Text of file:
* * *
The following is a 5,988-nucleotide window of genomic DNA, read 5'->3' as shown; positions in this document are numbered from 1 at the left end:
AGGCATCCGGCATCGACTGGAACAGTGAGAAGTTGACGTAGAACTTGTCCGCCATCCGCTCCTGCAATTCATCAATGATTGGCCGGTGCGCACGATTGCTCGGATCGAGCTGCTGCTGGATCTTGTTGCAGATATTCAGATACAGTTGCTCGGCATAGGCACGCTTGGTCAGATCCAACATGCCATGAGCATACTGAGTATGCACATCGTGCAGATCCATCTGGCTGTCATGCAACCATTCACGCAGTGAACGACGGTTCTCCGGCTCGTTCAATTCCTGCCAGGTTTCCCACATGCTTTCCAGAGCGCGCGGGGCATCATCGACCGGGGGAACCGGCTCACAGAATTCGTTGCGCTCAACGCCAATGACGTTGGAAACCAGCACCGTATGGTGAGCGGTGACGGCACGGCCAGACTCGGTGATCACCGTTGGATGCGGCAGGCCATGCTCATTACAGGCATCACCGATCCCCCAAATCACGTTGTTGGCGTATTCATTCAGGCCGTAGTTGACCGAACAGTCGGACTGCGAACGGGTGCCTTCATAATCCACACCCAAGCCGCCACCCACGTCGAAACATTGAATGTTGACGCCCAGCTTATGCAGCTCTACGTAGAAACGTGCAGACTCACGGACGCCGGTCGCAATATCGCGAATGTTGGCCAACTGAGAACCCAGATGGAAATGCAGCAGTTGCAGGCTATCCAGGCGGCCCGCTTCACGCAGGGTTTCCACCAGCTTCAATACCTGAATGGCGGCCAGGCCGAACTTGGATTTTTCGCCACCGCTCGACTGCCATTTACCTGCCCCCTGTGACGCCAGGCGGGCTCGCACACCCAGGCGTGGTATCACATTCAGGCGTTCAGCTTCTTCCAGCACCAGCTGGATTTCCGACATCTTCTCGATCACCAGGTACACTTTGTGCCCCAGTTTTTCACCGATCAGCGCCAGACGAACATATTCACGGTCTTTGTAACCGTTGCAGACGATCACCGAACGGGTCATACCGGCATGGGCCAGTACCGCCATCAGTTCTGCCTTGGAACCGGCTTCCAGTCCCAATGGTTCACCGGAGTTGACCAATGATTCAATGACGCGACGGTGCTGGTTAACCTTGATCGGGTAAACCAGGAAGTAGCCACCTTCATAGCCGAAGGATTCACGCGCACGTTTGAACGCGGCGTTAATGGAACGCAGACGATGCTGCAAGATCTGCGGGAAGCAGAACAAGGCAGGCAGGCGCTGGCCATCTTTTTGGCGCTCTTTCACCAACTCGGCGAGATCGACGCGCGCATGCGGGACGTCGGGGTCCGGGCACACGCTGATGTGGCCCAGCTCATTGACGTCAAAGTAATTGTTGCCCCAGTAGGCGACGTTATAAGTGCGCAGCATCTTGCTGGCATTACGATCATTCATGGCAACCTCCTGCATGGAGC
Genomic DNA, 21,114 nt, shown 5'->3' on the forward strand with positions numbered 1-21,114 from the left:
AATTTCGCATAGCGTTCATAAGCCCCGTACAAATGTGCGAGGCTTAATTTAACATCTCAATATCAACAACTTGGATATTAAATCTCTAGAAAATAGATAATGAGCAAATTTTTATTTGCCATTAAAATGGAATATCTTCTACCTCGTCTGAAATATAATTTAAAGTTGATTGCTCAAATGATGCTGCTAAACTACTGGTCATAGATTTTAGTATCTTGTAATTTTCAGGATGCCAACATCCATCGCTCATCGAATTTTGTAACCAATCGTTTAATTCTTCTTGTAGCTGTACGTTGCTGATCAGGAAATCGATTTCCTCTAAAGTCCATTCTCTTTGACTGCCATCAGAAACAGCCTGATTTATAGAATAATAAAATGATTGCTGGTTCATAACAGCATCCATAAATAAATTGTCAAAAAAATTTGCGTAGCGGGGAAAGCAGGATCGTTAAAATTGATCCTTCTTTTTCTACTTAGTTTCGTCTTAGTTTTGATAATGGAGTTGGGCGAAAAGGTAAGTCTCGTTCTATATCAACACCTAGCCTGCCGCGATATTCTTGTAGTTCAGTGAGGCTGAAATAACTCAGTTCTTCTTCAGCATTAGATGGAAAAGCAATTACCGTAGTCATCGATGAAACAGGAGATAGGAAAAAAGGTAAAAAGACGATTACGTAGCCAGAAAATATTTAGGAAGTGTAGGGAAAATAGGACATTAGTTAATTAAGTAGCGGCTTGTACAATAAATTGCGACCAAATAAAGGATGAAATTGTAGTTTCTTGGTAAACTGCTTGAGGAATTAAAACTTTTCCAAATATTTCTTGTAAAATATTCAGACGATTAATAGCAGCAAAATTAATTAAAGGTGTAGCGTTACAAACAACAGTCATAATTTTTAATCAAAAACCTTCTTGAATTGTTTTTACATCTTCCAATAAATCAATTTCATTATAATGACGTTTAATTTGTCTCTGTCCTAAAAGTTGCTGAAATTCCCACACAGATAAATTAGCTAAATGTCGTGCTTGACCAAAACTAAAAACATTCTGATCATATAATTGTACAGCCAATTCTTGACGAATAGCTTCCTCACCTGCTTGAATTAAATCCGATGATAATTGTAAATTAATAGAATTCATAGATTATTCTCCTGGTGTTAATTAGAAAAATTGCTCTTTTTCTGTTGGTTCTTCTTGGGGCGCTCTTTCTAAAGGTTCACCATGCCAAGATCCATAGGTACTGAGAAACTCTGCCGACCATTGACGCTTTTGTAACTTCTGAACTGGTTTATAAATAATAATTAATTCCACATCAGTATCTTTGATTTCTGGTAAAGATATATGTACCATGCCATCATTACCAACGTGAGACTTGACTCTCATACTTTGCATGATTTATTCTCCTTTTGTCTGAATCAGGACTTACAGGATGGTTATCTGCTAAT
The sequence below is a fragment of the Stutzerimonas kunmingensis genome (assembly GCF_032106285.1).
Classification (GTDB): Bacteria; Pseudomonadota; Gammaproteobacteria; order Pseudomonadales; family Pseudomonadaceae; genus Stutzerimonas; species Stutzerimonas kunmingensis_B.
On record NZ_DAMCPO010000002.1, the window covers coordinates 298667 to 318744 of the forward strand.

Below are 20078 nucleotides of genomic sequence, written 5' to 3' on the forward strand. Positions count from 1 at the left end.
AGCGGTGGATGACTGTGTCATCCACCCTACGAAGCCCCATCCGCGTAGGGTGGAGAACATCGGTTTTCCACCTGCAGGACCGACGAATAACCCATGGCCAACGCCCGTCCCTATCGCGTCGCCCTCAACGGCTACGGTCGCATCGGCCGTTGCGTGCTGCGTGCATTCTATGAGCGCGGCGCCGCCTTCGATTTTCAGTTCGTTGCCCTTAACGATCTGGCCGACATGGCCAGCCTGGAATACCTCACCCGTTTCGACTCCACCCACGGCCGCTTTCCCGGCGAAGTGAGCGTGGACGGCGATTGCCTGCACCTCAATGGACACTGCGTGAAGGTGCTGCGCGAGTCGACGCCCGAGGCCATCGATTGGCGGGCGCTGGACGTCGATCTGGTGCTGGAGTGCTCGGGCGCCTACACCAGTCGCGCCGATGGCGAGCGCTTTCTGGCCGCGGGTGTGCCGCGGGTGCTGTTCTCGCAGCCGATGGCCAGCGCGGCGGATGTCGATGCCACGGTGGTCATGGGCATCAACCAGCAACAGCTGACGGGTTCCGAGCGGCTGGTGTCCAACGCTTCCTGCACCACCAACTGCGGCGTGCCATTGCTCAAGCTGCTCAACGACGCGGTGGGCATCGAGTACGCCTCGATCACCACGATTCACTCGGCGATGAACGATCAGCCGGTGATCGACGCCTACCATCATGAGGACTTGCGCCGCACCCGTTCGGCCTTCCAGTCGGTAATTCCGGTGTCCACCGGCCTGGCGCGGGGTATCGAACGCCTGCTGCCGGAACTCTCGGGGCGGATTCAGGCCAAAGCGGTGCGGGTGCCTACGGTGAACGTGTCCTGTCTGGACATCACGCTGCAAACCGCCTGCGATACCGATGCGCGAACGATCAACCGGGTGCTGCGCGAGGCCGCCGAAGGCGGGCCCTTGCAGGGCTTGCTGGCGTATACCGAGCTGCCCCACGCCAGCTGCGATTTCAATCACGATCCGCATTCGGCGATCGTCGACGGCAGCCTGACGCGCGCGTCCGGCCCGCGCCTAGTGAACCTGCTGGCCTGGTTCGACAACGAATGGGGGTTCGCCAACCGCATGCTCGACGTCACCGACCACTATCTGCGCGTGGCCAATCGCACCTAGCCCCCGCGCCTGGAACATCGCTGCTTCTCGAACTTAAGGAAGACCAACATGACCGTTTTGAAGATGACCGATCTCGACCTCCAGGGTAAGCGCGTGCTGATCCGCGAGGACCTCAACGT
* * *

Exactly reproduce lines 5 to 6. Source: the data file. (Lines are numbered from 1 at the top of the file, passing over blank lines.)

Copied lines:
The sequence below is a fragment of the Stutzerimonas kunmingensis genome (assembly GCF_032106285.1).
Classification (GTDB): Bacteria; Pseudomonadota; Gammaproteobacteria; order Pseudomonadales; family Pseudomonadaceae; genus Stutzerimonas; species Stutzerimonas kunmingensis_B.